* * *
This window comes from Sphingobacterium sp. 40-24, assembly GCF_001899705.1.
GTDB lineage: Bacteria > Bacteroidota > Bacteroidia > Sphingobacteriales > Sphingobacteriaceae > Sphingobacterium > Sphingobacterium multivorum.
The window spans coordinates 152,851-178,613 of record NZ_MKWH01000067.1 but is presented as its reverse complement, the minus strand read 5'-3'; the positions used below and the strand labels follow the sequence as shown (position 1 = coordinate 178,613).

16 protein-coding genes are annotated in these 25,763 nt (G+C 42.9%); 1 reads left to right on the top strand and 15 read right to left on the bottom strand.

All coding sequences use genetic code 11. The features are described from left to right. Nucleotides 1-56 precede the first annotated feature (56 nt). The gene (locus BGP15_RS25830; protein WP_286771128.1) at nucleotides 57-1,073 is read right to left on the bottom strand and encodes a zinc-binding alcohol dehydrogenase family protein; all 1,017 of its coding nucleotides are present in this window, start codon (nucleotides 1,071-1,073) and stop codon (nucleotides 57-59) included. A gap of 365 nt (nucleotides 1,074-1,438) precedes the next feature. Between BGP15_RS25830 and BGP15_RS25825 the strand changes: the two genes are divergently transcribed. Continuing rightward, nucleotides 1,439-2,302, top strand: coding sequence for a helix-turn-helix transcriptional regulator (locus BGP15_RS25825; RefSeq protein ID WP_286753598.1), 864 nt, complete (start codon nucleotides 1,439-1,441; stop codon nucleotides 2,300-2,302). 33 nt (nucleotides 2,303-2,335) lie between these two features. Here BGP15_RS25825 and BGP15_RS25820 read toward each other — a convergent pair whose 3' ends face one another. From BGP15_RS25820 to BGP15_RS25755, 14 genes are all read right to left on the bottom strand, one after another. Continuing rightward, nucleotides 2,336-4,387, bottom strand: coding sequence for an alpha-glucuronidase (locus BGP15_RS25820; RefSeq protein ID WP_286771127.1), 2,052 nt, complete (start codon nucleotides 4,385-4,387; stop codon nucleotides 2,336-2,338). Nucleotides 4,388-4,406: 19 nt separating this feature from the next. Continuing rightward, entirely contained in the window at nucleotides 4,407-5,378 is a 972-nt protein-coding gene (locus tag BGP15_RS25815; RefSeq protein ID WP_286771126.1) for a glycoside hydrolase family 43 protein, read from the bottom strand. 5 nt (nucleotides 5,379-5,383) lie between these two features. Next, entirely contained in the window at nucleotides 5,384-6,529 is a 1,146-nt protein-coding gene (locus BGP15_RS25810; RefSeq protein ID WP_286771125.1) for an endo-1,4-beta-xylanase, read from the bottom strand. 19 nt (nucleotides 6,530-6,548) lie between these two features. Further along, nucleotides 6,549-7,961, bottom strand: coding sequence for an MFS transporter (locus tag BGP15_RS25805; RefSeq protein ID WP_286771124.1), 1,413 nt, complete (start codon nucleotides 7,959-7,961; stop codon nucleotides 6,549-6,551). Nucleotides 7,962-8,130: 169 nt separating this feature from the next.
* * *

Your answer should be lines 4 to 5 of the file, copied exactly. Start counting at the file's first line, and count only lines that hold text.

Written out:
16 protein-coding genes are annotated in these 25,763 nt (G+C 42.9%); 1 reads left to right on the top strand and 15 read right to left on the bottom strand.

All coding sequences use genetic code 11. The features are described from left to right. Nucleotides 1-56 precede the first annotated feature (56 nt). The gene (locus BGP15_RS25830; protein WP_286771128.1) at nucleotides 57-1,073 is read right to left on the bottom strand and encodes a zinc-binding alcohol dehydrogenase family protein; all 1,017 of its coding nucleotides are present in this window, start codon (nucleotides 1,071-1,073) and stop codon (nucleotides 57-59) included. A gap of 365 nt (nucleotides 1,074-1,438) precedes the next feature. Between BGP15_RS25830 and BGP15_RS25825 the strand changes: the two genes are divergently transcribed. Continuing rightward, nucleotides 1,439-2,302, top strand: coding sequence for a helix-turn-helix transcriptional regulator (locus BGP15_RS25825; RefSeq protein ID WP_286753598.1), 864 nt, complete (start codon nucleotides 1,439-1,441; stop codon nucleotides 2,300-2,302). 33 nt (nucleotides 2,303-2,335) lie between these two features. Here BGP15_RS25825 and BGP15_RS25820 read toward each other — a convergent pair whose 3' ends face one another. From BGP15_RS25820 to BGP15_RS25755, 14 genes are all read right to left on the bottom strand, one after another. Continuing rightward, nucleotides 2,336-4,387, bottom strand: coding sequence for an alpha-glucuronidase (locus BGP15_RS25820; RefSeq protein ID WP_286771127.1), 2,052 nt, complete (start codon nucleotides 4,385-4,387; stop codon nucleotides 2,336-2,338). Nucleotides 4,388-4,406: 19 nt separating this feature from the next. Continuing rightward, entirely contained in the window at nucleotides 4,407-5,378 is a 972-nt protein-coding gene (locus tag BGP15_RS25815; RefSeq protein ID WP_286771126.1) for a glycoside hydrolase family 43 protein, read from the bottom strand. 5 nt (nucleotides 5,379-5,383) lie between these two features. Next, entirely contained in the window at nucleotides 5,384-6,529 is a 1,146-nt protein-coding gene (locus BGP15_RS25810; RefSeq protein ID WP_286771125.1) for an endo-1,4-beta-xylanase, read from the bottom strand. 19 nt (nucleotides 6,530-6,548) lie between these two features. Further along, nucleotides 6,549-7,961, bottom strand: coding sequence for an MFS transporter (locus tag BGP15_RS25805; RefSeq protein ID WP_286771124.1), 1,413 nt, complete (start codon nucleotides 7,959-7,961; stop codon nucleotides 6,549-6,551). Nucleotides 7,962-8,130: 169 nt separating this feature from the next.